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The Port of Mauritius Slips to 369 in Global Rankings



The Port of Mauritius Slips to 369 in Global Rankings

According to the World Bank’s 2023 Container Port Performance Index, the Port of Mauritius has dropped 39 places from its previous ranking, placing it at 369th globally among 405 ports. This decline is particularly significant in the region, where the Port of Mauritius ranks 27th out of 44 ports.

The index, published by the World Bank and S&P Global Market Intelligence, assesses the performance of ports based on vessel time in port.

The report highlighted that 55 new ports have entered the index, and several significant changes have occurred since the previous year’s report.

A total of 100 ports have improved their ranking, with some experiencing significant gains of over 200 places.

The top-performing ports globally are Yangshan (China), Salalah (Oman), Cartagena (Colombia), Tanger-Mediterranean (Morocco), and Tanjung Pelepas (Malaysia).

In contrast, the bottom-performing ports are Tacoma (USA), Cotonou (Benin), Mersin (Turkey), Ngqura (South Africa), and Cape Town (South Africa), which ranks last at 405th.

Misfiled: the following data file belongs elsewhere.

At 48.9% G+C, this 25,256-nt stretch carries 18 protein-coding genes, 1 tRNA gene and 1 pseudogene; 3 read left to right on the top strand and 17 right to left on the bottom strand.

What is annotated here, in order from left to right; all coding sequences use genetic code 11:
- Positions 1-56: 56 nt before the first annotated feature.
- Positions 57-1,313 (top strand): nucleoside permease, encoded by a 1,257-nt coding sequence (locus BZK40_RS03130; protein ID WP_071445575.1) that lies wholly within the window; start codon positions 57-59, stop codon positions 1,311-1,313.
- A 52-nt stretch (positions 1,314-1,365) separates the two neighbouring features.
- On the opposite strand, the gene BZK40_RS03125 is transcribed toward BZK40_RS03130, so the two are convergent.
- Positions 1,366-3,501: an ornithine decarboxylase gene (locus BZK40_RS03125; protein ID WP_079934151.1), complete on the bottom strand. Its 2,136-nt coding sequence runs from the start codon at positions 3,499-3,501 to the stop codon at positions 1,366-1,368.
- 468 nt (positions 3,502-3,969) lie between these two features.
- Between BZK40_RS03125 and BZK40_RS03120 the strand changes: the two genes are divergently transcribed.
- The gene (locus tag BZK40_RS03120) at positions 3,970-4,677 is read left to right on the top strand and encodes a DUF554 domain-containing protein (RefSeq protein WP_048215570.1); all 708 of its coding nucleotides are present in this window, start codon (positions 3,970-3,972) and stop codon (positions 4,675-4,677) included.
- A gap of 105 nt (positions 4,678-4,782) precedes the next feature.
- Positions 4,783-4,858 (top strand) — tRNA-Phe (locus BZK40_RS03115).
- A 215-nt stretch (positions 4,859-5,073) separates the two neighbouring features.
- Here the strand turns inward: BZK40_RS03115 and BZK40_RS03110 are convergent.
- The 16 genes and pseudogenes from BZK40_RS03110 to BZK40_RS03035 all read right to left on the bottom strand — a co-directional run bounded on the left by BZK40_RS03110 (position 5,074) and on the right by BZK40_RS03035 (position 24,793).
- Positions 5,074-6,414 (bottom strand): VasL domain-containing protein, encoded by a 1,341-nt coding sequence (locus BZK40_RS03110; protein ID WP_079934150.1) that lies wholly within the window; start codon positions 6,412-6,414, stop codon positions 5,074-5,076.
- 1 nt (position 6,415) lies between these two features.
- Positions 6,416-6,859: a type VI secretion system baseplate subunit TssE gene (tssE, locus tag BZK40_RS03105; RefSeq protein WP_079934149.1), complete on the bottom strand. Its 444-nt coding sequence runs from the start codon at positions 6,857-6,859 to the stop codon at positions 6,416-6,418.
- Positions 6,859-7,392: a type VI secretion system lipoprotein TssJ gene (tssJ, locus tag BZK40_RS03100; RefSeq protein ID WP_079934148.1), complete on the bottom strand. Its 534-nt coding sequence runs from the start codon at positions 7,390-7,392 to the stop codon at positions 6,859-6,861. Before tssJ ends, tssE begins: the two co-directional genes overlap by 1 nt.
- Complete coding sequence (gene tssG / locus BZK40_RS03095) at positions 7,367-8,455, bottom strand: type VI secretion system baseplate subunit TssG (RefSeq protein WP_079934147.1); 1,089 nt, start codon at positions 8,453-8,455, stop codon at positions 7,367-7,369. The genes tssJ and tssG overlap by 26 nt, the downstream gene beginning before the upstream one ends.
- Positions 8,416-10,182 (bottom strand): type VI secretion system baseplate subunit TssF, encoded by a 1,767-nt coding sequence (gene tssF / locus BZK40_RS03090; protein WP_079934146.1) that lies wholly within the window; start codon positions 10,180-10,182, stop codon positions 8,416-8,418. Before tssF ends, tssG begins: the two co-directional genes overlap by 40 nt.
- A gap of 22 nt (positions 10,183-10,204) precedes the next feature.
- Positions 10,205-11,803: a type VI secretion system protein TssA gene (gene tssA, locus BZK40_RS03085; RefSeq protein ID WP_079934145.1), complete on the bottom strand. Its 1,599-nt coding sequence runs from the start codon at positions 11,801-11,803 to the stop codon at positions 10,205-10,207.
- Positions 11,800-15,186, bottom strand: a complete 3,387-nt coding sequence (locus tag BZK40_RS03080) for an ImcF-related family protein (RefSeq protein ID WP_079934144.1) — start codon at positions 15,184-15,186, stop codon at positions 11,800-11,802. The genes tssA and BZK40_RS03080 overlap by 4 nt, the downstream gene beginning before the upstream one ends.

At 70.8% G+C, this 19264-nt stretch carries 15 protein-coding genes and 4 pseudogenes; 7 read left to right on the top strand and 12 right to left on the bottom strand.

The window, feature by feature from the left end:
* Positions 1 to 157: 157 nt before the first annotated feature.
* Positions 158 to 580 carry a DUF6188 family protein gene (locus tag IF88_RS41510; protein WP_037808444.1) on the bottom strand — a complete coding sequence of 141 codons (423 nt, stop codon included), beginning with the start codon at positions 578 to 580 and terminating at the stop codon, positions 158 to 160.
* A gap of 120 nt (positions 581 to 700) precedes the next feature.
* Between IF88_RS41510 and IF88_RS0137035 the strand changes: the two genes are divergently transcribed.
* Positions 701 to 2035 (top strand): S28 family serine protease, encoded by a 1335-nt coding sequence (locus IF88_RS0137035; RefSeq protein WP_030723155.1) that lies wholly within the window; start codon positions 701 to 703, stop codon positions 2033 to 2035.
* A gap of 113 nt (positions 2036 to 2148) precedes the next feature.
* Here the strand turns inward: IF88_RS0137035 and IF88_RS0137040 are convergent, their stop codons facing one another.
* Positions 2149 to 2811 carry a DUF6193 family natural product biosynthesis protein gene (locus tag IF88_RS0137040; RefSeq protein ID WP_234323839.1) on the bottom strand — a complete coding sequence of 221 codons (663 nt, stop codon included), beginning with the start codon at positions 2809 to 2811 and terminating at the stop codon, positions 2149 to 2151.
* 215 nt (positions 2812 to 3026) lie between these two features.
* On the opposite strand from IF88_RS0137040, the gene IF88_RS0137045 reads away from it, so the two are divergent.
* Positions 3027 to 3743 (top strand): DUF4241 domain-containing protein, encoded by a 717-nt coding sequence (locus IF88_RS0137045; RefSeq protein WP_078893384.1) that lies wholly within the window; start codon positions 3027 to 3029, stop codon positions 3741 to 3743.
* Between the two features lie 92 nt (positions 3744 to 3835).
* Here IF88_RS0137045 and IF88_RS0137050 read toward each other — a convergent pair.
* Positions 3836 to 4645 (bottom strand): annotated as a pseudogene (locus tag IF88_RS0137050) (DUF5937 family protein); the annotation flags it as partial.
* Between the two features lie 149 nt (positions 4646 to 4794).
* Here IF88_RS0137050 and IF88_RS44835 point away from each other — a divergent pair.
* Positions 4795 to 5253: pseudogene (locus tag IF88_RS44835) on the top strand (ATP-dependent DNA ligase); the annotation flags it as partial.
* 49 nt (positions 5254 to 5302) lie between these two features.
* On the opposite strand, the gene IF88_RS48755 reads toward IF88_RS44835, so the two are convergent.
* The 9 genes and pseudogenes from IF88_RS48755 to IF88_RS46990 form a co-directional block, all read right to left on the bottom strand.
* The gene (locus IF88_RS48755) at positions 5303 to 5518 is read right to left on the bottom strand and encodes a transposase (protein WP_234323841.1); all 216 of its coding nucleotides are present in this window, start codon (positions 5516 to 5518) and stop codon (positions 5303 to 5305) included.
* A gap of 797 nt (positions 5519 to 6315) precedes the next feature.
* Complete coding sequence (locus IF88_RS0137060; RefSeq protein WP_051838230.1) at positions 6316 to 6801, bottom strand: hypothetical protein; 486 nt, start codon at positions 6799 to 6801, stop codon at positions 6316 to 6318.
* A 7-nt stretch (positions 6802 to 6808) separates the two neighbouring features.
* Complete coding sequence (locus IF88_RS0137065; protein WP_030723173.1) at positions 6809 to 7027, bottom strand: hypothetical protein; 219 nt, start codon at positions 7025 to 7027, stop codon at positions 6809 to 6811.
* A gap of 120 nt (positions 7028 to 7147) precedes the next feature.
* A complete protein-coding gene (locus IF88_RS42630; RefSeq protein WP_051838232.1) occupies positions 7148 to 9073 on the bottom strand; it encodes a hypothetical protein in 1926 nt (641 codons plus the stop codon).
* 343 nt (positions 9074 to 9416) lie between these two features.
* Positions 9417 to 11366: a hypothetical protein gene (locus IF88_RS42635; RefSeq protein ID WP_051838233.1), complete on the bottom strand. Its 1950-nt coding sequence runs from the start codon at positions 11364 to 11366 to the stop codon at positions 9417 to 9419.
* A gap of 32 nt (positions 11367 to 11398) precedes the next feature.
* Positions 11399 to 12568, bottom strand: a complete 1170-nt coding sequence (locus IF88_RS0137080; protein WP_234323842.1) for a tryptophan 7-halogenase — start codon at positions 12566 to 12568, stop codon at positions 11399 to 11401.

In the Indian Ocean, Port Réunion ranks 320th, Toamasina (Madagascar) ranks 300th, and Mayotte ranks 307th.

While these ports are better performing than the Port of Mauritius, they are not among the top-ranked globally.

The report noted that the COVID-19 pandemic has had a lasting impact on the sector, leading to continued disruptions and new challenges.

The invasion of Ukraine by Russia, attacks on ships in the Gulf of Aden, and restrictions on draft in the Panama Canal have all affected container shipping.

The excess capacity ordered by shipping lines during the pandemic and subsequent drop in demand have led to a decline in freight rates, which have now returned to pre-pandemic levels on most routes.

The authors of the report, Nicolas Peltier-Thiberge and Jenny Paurys, emphasized that while some problems are external or systemic, others are internal or specific to certain locations, influencing the performance and ranking of individual ports.

They highlighted that one positive outcome of the pandemic has been an increased awareness and focus on port resilience and efficiency, where any friction can have tangible impacts on consumer choice, prices, and ultimately economic development. This attention is even more crucial now, they note.

Source: Defi Media

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